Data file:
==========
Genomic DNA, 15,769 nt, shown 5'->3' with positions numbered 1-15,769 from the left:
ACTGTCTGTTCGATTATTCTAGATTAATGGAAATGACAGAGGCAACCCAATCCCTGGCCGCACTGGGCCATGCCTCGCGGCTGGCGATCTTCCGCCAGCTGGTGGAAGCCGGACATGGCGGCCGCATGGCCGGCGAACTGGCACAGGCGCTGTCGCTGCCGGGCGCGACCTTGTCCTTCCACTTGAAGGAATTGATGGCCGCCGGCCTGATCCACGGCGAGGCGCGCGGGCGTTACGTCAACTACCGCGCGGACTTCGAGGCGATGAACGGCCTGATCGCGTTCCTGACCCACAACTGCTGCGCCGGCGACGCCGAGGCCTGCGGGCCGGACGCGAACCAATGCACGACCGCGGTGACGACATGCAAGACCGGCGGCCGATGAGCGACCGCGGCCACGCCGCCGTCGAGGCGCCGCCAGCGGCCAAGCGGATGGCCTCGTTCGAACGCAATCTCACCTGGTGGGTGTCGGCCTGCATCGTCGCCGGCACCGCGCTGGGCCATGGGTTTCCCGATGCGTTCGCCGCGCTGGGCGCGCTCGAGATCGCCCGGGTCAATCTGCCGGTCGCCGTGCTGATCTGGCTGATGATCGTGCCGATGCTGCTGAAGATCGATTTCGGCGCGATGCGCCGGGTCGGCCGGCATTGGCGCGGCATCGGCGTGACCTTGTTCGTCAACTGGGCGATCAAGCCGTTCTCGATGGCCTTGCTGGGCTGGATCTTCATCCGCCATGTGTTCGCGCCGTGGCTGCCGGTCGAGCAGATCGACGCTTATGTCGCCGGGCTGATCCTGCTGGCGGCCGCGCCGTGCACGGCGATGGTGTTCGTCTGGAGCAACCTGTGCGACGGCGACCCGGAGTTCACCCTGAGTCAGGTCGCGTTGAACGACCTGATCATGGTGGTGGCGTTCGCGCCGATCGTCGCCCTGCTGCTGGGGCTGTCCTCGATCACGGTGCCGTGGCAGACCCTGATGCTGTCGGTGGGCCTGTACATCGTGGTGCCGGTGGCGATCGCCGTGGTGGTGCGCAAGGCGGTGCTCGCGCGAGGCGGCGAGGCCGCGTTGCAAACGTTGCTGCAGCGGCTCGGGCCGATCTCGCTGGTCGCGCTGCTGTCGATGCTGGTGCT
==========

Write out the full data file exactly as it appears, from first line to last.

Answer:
Genomic DNA, 15,769 nt, shown 5'->3' with positions numbered 1-15,769 from the left:
ACTGTCTGTTCGATTATTCTAGATTAATGGAAATGACAGAGGCAACCCAATCCCTGGCCGCACTGGGCCATGCCTCGCGGCTGGCGATCTTCCGCCAGCTGGTGGAAGCCGGACATGGCGGCCGCATGGCCGGCGAACTGGCACAGGCGCTGTCGCTGCCGGGCGCGACCTTGTCCTTCCACTTGAAGGAATTGATGGCCGCCGGCCTGATCCACGGCGAGGCGCGCGGGCGTTACGTCAACTACCGCGCGGACTTCGAGGCGATGAACGGCCTGATCGCGTTCCTGACCCACAACTGCTGCGCCGGCGACGCCGAGGCCTGCGGGCCGGACGCGAACCAATGCACGACCGCGGTGACGACATGCAAGACCGGCGGCCGATGAGCGACCGCGGCCACGCCGCCGTCGAGGCGCCGCCAGCGGCCAAGCGGATGGCCTCGTTCGAACGCAATCTCACCTGGTGGGTGTCGGCCTGCATCGTCGCCGGCACCGCGCTGGGCCATGGGTTTCCCGATGCGTTCGCCGCGCTGGGCGCGCTCGAGATCGCCCGGGTCAATCTGCCGGTCGCCGTGCTGATCTGGCTGATGATCGTGCCGATGCTGCTGAAGATCGATTTCGGCGCGATGCGCCGGGTCGGCCGGCATTGGCGCGGCATCGGCGTGACCTTGTTCGTCAACTGGGCGATCAAGCCGTTCTCGATGGCCTTGCTGGGCTGGATCTTCATCCGCCATGTGTTCGCGCCGTGGCTGCCGGTCGAGCAGATCGACGCTTATGTCGCCGGGCTGATCCTGCTGGCGGCCGCGCCGTGCACGGCGATGGTGTTCGTCTGGAGCAACCTGTGCGACGGCGACCCGGAGTTCACCCTGAGTCAGGTCGCGTTGAACGACCTGATCATGGTGGTGGCGTTCGCGCCGATCGTCGCCCTGCTGCTGGGGCTGTCCTCGATCACGGTGCCGTGGCAGACCCTGATGCTGTCGGTGGGCCTGTACATCGTGGTGCCGGTGGCGATCGCCGTGGTGGTGCGCAAGGCGGTGCTCGCGCGAGGCGGCGAGGCCGCGTTGCAAACGTTGCTGCAGCGGCTCGGGCCGATCTCGCTGGTCGCGCTGCTGTCGATGCTGGTGCT